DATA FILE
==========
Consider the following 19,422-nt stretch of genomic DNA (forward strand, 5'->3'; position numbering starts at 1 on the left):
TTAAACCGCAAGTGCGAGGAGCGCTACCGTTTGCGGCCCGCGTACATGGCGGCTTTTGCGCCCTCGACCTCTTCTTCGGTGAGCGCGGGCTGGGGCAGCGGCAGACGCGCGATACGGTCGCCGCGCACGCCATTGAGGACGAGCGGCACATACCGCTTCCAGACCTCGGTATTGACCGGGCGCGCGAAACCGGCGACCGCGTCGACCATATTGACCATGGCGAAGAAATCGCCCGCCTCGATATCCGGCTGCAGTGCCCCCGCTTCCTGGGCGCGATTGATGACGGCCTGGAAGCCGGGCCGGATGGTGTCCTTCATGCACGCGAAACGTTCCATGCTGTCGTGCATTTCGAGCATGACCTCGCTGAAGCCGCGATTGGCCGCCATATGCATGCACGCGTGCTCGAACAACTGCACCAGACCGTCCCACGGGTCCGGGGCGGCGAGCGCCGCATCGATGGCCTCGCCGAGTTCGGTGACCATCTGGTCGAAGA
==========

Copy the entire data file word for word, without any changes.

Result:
Consider the following 19,422-nt stretch of genomic DNA (forward strand, 5'->3'; position numbering starts at 1 on the left):
TTAAACCGCAAGTGCGAGGAGCGCTACCGTTTGCGGCCCGCGTACATGGCGGCTTTTGCGCCCTCGACCTCTTCTTCGGTGAGCGCGGGCTGGGGCAGCGGCAGACGCGCGATACGGTCGCCGCGCACGCCATTGAGGACGAGCGGCACATACCGCTTCCAGACCTCGGTATTGACCGGGCGCGCGAAACCGGCGACCGCGTCGACCATATTGACCATGGCGAAGAAATCGCCCGCCTCGATATCCGGCTGCAGTGCCCCCGCTTCCTGGGCGCGATTGATGACGGCCTGGAAGCCGGGCCGGATGGTGTCCTTCATGCACGCGAAACGTTCCATGCTGTCGTGCATTTCGAGCATGACCTCGCTGAAGCCGCGATTGGCCGCCATATGCATGCACGCGTGCTCGAACAACTGCACCAGACCGTCCCACGGGTCCGGGGCGGCGAGCGCCGCATCGATGGCCTCGCCGAGTTCGGTGACCATCTGGTCGAAGA